— This is the script of CNBC's news report for China's CCTV on October 24, Thursday.
How broke is broke? That's what a Federal bankruptcy court will decide as it began hearing arguments over Detroit's debt problems - the biggest municipal bankruptcy in US history. The court's ruling is crucial in deciding whether the state can restructure under the Chapter 9 bankruptcy code.
CNBC's Scott Cohn has more:
[Package on tape by CNBC reporter Scott Cohn] Is Detroit really so broke that it needs bankruptcy protection? Or, are city and state officials simply trying to get out of their pension obligations?
Hundred of protestors showed up on day one of the city's bankruptcy trial to argue that that's exactly what's going on. An attorney for the largest employee union says pensioners are being used as scapegoats.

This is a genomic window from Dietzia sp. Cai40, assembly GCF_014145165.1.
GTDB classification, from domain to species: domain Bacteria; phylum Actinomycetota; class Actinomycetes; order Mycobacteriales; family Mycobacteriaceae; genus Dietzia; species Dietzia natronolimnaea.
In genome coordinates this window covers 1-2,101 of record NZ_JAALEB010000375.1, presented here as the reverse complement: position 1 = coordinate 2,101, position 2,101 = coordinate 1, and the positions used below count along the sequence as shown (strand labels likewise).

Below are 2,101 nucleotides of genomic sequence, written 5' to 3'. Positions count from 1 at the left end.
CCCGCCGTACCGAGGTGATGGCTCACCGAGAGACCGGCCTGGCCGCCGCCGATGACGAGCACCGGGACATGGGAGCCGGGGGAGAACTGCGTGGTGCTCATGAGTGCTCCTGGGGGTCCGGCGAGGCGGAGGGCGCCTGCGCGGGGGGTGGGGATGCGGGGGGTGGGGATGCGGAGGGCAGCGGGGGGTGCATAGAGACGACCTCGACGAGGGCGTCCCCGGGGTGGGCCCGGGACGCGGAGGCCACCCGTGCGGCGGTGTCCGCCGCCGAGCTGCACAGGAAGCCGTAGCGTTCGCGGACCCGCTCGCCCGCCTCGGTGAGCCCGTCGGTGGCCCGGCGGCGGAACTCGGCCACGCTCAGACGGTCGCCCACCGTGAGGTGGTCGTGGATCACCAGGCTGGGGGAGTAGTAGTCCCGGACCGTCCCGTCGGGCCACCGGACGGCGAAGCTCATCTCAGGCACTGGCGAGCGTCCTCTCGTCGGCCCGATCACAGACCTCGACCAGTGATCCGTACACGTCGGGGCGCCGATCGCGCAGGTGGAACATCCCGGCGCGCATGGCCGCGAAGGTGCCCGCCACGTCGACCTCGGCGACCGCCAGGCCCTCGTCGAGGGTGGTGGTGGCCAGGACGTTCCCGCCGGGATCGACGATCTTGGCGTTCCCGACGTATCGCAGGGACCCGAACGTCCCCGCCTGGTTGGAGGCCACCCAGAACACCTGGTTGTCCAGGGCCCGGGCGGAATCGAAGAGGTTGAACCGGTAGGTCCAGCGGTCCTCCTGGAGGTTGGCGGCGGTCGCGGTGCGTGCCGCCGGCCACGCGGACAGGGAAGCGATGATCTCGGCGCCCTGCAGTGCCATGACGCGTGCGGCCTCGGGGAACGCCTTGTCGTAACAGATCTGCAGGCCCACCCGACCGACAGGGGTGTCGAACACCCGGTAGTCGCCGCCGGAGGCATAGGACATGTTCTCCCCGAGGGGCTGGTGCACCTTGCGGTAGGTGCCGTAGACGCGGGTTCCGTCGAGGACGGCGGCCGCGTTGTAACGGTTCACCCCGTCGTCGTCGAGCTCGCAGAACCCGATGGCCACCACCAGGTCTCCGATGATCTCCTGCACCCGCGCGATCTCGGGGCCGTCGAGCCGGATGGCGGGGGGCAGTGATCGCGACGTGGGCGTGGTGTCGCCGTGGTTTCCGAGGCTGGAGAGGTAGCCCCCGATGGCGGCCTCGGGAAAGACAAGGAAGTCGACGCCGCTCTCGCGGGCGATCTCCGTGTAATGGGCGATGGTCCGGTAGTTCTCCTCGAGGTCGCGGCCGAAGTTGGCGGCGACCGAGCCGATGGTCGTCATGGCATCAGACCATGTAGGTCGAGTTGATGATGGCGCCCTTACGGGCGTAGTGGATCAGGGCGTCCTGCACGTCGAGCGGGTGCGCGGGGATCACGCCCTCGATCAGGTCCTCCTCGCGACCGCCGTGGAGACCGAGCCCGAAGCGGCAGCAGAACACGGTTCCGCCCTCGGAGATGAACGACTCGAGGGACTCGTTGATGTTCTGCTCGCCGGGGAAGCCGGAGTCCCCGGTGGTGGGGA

[Soundbyte by Sharon Levine, Attorney, AFSCME] "We are talking about retirees that are making eighteen thousand dollars a year, so we're not talking about, you know, a lot of people with a lot of money to spare."
But an emergency manager appointed by the governor to take over Detroit's finances says bankruptcy really is the only alternative.
[Kevyn Orr, Detroit Emergency Manager]
"It gives us an opportunity to have a structured environment with federal court supervision for comprehensive solutions for some very real problems."
But the issues in the bankruptcy trial are more complicated than that. In order to prevail, the city has to prove that it negotiated in good faith with its creditors. The union says it didn't, and that it truly is insolvent.
The unions say that the bankruptcy filing is unconstitutional. If the city prevails, it could reorganise its finances as soon as next spring, but the benefits will be cut almost immediately. If the unions prevail, recovery, if it ever happens, will take a whole lot longer.
Li Sixuan, from CNBC's Singapore headquarters.